The 4 Key Components to a Thriving Caseload

If you’re a new grad there’s a constant, wake-up-at-night, pressure to create and maintain a caseload. You’re not immune to this pressure if you’re a therapist that has been practicing for some time. Developing a new practice focus or moving to a new geographic area will increase the pressure to create a full caseload. And if you’re a clinic owner, you want your therapists to have a full caseload because you are all too familiar with the never-ending costs that are associated with having a bricks and mortar business.

So whether you’re a new grad, a seasoned clinician or a clinic owner, a full caseload is an important topic and I don’t think we talk about this enough.

My question is… should a full caseload be the main focus? Does it make us focus on just part of the equation to a healthy clinical practice?  In this article, I explain why we need to look beyond a focus on only quantity, and focus on the four components that are necessary to create a thriving caseload.

When talking with new grads, it’s not uncommon to hear they’ve received simplistic instructions to build their caseload. You may have given or received these recommendations before: “…just call patients you haven’t seen in a while” or “…just book people more frequently”.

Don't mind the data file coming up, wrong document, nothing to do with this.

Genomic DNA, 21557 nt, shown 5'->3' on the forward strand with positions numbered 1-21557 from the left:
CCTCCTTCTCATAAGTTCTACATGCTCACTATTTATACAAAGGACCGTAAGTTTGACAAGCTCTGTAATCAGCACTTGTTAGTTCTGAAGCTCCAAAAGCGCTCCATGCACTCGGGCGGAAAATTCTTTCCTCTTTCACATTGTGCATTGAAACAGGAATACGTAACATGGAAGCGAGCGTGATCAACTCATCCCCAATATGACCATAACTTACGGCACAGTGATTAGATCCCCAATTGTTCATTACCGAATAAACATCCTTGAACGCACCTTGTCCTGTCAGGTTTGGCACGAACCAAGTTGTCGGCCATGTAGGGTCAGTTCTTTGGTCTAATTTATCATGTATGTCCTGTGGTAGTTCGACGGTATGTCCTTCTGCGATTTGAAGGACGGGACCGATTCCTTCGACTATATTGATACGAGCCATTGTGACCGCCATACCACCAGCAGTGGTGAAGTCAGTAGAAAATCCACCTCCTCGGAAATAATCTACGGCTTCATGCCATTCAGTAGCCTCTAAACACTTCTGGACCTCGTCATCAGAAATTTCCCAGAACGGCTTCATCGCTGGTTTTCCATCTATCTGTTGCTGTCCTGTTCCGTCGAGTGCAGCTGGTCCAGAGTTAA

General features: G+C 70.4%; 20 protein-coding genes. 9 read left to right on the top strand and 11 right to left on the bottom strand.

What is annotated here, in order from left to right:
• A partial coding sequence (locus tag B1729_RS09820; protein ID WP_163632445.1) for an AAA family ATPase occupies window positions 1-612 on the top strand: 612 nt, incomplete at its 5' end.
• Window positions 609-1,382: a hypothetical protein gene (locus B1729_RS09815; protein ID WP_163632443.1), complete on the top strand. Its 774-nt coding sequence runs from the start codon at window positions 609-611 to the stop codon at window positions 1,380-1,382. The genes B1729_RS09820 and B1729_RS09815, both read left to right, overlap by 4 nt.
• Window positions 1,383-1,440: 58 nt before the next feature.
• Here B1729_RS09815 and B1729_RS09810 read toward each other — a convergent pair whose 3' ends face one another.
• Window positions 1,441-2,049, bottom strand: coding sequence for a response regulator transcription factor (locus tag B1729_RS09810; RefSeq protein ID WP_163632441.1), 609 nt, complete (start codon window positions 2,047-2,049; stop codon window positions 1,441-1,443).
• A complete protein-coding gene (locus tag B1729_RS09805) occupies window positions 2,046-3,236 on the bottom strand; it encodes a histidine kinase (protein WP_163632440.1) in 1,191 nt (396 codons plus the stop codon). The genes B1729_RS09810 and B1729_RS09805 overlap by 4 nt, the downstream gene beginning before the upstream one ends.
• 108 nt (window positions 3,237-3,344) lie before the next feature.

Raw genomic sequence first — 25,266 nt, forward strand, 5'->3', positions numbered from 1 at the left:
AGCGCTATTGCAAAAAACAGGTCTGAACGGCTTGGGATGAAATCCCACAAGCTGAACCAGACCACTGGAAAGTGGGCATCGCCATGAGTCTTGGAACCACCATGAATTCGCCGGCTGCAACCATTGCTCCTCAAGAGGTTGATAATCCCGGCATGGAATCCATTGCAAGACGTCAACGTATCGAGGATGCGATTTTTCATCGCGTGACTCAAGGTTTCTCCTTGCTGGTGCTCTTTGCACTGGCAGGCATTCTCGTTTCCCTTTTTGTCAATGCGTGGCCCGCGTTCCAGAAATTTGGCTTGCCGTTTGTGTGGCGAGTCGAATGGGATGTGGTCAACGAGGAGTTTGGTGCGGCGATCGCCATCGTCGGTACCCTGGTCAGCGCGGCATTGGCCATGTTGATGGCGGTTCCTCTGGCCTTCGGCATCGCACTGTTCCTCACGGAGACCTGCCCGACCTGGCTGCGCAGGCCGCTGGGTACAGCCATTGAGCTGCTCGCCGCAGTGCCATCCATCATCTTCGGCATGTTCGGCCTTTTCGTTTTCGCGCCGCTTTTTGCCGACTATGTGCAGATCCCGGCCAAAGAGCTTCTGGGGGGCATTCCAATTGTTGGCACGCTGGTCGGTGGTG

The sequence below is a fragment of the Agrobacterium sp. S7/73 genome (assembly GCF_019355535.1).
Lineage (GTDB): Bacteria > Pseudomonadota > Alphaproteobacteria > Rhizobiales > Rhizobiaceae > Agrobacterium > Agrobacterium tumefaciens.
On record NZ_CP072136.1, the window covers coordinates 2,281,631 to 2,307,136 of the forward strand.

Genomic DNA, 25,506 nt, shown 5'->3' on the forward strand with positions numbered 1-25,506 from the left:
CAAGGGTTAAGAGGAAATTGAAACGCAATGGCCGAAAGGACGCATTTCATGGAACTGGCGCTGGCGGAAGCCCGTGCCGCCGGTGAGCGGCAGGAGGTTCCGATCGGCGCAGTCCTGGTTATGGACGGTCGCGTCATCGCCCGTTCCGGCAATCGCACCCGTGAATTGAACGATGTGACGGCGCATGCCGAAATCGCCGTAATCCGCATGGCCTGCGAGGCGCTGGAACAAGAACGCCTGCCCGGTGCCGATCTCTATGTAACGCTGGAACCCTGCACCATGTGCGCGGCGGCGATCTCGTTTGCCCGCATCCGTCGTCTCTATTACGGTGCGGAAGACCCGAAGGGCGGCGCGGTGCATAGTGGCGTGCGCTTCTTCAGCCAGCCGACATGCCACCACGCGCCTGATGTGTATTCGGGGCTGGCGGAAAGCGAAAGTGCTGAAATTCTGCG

Unfortunately, that advice falls far short of what is needed to attract and maintain a healthy patient caseload.

To help clinicians with this topic, I spent a lot of time this past summer interviewing physiotherapists from across the country. With more than 15 hours interviewing over 25 therapists (both in public and private practice) and clinic owners from across Canada, I was able to define some key themes around what it takes to develop a thriving caseload.

Our Language Matters When Talking About Caseload Management

Language matters. The words we use shape our perceptions, beliefs and our focus. We know the importance of language with our patients, but we need to be equally concerned about the language we use around our own practice.

Here is the problem with focusing on ‘full caseload’: